Ligori An Artist Of Many Talents
Her work is now on display at Renaud Spirit Center.
Arlene Ligori is an artist who couldn't settle on one form of art. Her work includes medical illustration, graphic design, sculpture, mixed media and more.
Ligori currently has work on display in Chicago, New York and O'Fallon. A dozen of her fine art pieces can be seen in the Cultural Arts Center Gallery at the Renaud Spirit Center in O’Fallon Sports Park, 2650 Tri Sports Circle. The free exhibit runs through Oct. 28.
"I had been doing a lot of sculpture, but now I've been working with white birds and white cats," she said. "Since May of last year that's all I've been doing."
The artist has been on this path since childhood. "I've always been an artist, even from a young age. I was five when I started drawing. Art has always been in my life," she said. "My dad used to paint, I kinda took after him."
She became involved in medical illustration while studying biology in college. "One of my teachers said 'medical illustration' and bells went off in my head," Ligori said. "I liked science and drawing."
Ligori moved to St. Louis from Springfield, IL, in 1998 to pursue work in medical illustration and graphic art. Her clients in the field of medical illustration include Washington University, Saint Louis University and the American Association of Orthodontists. She also crafts technical drawings for patents and has worked on a cookbook for the Panera Bread Company.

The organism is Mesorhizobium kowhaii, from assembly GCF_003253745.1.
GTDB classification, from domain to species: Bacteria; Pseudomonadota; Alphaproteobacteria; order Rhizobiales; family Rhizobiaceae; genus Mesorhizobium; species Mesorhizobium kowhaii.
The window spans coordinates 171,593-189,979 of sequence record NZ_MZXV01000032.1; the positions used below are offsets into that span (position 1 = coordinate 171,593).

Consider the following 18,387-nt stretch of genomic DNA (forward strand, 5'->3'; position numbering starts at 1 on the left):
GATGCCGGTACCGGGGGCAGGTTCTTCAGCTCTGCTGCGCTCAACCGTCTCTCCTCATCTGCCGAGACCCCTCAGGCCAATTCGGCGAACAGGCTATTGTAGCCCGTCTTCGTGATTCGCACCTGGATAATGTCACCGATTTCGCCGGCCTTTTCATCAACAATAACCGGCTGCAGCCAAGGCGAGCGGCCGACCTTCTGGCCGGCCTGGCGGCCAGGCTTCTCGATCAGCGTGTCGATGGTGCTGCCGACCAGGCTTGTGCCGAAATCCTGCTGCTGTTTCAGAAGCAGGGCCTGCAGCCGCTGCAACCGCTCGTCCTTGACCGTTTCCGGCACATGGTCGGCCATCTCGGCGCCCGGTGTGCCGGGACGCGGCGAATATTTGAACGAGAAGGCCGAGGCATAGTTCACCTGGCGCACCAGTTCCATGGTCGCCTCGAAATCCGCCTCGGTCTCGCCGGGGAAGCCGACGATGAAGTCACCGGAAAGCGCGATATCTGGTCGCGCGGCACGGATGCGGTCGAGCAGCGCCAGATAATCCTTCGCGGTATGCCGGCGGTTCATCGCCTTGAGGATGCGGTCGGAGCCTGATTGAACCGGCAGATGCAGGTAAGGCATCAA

Her clients in the field of logo and graphic design include the American Cancer Society, the Metropolis Wine Club of St. Louis and the Jewish Community Center of St. Louis. "I had studied graphic design while I was studying medical illustration," she said. "They're closely related."
Despite her skill and success at illustrating and graphic design, Ligori's true artistic love lies elsewhere. "What I really love to do is bronze casting," she said. But when bronze sculpture proved too labor intensive and expensive, Ligoriturned to another medium.
"I needed to move to canvas," she said. "What I'm doing now is sort of what I was doing with sculpture," she said. "It's very popular."
And now Ligori has brought her work to the Cultural Arts Center Gallery in O'Fallon. "A friend of mine told me about it," she said. "Artists talk to each other about different galleries."
Ligori then met with Darren Grannas, O’Fallon’s cultural arts coordinator, about a potential exhibit.
"It's completely different than anything you normally see," Grannas said of her work. "I've never seen art like that at all. I like her use of media—it's unusual to see collage and spray painting mixed together and make it really work."
The Cultural Arts Center Gallery is open during regular Spirit Center hours: 5:15 a.m. to 10 p.m. Monday-Thursday, 5:15 a.m. to 9 p.m. Friday, 7 a.m. to 7 p.m. Saturday, and 10 a.m. to 5 p.m. Sunday.
For more information on Ligori's work visit www.aligori.com.